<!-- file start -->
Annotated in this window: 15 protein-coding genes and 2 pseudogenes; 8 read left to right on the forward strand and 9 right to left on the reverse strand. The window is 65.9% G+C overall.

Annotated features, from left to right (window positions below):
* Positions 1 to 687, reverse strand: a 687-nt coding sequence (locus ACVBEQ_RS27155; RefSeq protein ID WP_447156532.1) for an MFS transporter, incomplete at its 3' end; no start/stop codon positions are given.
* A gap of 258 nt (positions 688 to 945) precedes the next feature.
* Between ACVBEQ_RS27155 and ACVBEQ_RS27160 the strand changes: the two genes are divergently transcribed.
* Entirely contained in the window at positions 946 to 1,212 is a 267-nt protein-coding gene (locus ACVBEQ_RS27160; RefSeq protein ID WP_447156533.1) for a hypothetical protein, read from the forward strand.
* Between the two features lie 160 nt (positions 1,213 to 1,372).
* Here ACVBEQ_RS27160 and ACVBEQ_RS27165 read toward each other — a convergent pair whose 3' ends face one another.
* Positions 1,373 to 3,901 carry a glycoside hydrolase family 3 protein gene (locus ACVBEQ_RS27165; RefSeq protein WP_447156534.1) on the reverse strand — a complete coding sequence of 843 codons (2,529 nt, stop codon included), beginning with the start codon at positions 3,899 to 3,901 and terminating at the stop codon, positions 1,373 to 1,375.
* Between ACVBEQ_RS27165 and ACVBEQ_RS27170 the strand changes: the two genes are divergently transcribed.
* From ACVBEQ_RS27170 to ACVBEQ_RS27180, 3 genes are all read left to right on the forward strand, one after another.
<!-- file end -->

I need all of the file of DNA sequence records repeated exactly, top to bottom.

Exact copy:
Annotated in this window: 15 protein-coding genes and 2 pseudogenes; 8 read left to right on the forward strand and 9 right to left on the reverse strand. The window is 65.9% G+C overall.

Annotated features, from left to right (window positions below):
* Positions 1 to 687, reverse strand: a 687-nt coding sequence (locus ACVBEQ_RS27155; RefSeq protein ID WP_447156532.1) for an MFS transporter, incomplete at its 3' end; no start/stop codon positions are given.
* A gap of 258 nt (positions 688 to 945) precedes the next feature.
* Between ACVBEQ_RS27155 and ACVBEQ_RS27160 the strand changes: the two genes are divergently transcribed.
* Entirely contained in the window at positions 946 to 1,212 is a 267-nt protein-coding gene (locus ACVBEQ_RS27160; RefSeq protein ID WP_447156533.1) for a hypothetical protein, read from the forward strand.
* Between the two features lie 160 nt (positions 1,213 to 1,372).
* Here ACVBEQ_RS27160 and ACVBEQ_RS27165 read toward each other — a convergent pair whose 3' ends face one another.
* Positions 1,373 to 3,901 carry a glycoside hydrolase family 3 protein gene (locus ACVBEQ_RS27165; RefSeq protein WP_447156534.1) on the reverse strand — a complete coding sequence of 843 codons (2,529 nt, stop codon included), beginning with the start codon at positions 3,899 to 3,901 and terminating at the stop codon, positions 1,373 to 1,375.
* Between ACVBEQ_RS27165 and ACVBEQ_RS27170 the strand changes: the two genes are divergently transcribed.
* From ACVBEQ_RS27170 to ACVBEQ_RS27180, 3 genes are all read left to right on the forward strand, one after another.